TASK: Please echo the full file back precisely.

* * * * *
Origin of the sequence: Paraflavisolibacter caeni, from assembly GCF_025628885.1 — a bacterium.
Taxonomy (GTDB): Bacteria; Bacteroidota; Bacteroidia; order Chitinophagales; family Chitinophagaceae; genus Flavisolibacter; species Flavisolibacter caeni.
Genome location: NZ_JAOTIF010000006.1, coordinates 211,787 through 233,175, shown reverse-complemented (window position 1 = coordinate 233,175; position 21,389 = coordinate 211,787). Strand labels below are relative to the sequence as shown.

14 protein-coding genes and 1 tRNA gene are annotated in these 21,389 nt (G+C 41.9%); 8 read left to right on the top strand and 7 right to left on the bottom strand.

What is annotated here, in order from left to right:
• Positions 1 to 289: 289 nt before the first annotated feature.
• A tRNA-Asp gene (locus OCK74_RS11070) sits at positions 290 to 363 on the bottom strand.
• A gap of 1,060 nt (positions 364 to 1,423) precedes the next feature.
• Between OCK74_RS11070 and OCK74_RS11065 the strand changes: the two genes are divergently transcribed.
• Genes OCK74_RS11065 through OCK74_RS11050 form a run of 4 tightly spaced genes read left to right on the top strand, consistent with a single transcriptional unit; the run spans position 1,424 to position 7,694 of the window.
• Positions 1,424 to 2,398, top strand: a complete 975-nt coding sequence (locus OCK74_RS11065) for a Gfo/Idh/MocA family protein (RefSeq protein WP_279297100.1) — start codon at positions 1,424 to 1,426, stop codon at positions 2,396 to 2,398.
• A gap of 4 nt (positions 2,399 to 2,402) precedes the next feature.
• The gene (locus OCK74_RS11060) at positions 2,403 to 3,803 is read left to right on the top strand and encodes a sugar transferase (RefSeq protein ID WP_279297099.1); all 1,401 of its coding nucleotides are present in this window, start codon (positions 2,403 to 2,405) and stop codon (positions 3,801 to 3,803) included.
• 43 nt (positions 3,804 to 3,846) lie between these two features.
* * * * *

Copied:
Origin of the sequence: Paraflavisolibacter caeni, from assembly GCF_025628885.1 — a bacterium.
Taxonomy (GTDB): Bacteria; Bacteroidota; Bacteroidia; order Chitinophagales; family Chitinophagaceae; genus Flavisolibacter; species Flavisolibacter caeni.
Genome location: NZ_JAOTIF010000006.1, coordinates 211,787 through 233,175, shown reverse-complemented (window position 1 = coordinate 233,175; position 21,389 = coordinate 211,787). Strand labels below are relative to the sequence as shown.

14 protein-coding genes and 1 tRNA gene are annotated in these 21,389 nt (G+C 41.9%); 8 read left to right on the top strand and 7 right to left on the bottom strand.

What is annotated here, in order from left to right:
• Positions 1 to 289: 289 nt before the first annotated feature.
• A tRNA-Asp gene (locus OCK74_RS11070) sits at positions 290 to 363 on the bottom strand.
• A gap of 1,060 nt (positions 364 to 1,423) precedes the next feature.
• Between OCK74_RS11070 and OCK74_RS11065 the strand changes: the two genes are divergently transcribed.
• Genes OCK74_RS11065 through OCK74_RS11050 form a run of 4 tightly spaced genes read left to right on the top strand, consistent with a single transcriptional unit; the run spans position 1,424 to position 7,694 of the window.
• Positions 1,424 to 2,398, top strand: a complete 975-nt coding sequence (locus OCK74_RS11065) for a Gfo/Idh/MocA family protein (RefSeq protein WP_279297100.1) — start codon at positions 1,424 to 1,426, stop codon at positions 2,396 to 2,398.
• A gap of 4 nt (positions 2,399 to 2,402) precedes the next feature.
• The gene (locus OCK74_RS11060) at positions 2,403 to 3,803 is read left to right on the top strand and encodes a sugar transferase (RefSeq protein ID WP_279297099.1); all 1,401 of its coding nucleotides are present in this window, start codon (positions 2,403 to 2,405) and stop codon (positions 3,801 to 3,803) included.
• 43 nt (positions 3,804 to 3,846) lie between these two features.